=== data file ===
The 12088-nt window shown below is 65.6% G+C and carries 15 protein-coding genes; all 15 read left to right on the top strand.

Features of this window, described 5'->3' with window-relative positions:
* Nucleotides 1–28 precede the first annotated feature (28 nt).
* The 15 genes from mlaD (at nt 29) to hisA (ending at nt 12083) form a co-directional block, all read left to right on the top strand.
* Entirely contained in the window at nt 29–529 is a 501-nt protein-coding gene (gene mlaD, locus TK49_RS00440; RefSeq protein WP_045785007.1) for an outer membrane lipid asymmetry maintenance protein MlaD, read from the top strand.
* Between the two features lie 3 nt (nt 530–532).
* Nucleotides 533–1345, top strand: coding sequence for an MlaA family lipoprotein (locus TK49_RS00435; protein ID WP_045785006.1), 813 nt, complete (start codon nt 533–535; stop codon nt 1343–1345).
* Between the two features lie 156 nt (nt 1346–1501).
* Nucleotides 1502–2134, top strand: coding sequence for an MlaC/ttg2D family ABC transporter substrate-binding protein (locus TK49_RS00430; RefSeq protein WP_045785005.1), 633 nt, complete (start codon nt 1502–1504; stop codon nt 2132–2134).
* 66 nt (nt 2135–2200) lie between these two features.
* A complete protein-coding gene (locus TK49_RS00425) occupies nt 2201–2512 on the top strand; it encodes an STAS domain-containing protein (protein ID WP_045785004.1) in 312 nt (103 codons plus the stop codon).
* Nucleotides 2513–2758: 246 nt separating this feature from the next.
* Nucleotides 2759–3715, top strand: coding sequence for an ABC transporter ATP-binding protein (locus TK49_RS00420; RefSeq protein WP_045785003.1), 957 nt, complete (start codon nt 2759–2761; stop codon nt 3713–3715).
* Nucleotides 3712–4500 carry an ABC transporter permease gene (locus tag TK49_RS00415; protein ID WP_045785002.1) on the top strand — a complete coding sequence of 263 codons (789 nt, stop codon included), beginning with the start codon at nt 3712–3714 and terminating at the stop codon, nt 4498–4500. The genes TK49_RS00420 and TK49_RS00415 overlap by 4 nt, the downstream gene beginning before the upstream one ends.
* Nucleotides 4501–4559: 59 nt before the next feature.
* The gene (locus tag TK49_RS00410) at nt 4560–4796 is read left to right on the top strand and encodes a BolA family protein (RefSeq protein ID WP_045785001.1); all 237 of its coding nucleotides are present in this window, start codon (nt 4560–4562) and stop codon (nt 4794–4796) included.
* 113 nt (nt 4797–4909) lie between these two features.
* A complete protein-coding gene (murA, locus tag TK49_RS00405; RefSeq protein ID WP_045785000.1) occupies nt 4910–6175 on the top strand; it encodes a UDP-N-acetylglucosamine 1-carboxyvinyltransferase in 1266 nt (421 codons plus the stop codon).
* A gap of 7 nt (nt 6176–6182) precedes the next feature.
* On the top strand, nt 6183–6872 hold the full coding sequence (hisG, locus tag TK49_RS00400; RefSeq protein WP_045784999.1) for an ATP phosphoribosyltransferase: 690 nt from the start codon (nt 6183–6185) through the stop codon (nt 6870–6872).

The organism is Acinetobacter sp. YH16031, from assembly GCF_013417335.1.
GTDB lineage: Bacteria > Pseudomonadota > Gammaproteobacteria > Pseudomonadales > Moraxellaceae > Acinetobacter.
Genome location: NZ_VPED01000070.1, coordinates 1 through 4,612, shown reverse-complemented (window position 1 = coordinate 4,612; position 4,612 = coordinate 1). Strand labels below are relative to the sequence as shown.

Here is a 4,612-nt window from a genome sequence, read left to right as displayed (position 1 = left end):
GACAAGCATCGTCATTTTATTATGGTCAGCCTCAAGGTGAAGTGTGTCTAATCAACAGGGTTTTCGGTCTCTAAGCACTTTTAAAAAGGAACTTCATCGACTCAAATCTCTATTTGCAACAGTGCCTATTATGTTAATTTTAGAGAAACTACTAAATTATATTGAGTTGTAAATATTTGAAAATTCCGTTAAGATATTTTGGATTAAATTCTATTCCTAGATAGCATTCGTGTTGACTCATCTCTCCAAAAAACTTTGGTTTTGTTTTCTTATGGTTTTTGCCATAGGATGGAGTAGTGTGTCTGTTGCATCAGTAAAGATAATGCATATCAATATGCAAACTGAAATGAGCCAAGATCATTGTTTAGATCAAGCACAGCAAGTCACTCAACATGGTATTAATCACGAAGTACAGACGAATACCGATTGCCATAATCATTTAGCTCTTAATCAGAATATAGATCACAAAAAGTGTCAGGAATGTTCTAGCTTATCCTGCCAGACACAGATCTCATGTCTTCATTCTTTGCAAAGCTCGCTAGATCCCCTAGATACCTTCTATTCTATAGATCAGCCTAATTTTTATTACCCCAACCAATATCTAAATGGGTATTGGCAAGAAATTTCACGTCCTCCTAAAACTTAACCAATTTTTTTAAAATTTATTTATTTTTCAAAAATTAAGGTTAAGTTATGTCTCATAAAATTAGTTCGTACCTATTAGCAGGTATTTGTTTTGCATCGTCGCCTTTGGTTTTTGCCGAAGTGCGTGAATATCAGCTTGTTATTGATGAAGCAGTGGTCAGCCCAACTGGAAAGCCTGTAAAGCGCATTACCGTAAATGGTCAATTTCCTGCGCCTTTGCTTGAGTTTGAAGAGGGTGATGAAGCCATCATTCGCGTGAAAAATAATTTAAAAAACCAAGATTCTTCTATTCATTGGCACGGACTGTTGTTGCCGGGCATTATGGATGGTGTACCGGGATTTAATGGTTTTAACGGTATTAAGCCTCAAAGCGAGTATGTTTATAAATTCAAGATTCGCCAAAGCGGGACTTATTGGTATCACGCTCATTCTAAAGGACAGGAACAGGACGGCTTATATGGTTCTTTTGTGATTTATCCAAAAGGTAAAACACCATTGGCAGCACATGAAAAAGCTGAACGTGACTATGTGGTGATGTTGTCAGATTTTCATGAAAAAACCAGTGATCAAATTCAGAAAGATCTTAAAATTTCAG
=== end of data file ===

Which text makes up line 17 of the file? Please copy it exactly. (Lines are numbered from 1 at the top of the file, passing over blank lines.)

* 113 nt (nt 4797–4909) lie between these two features.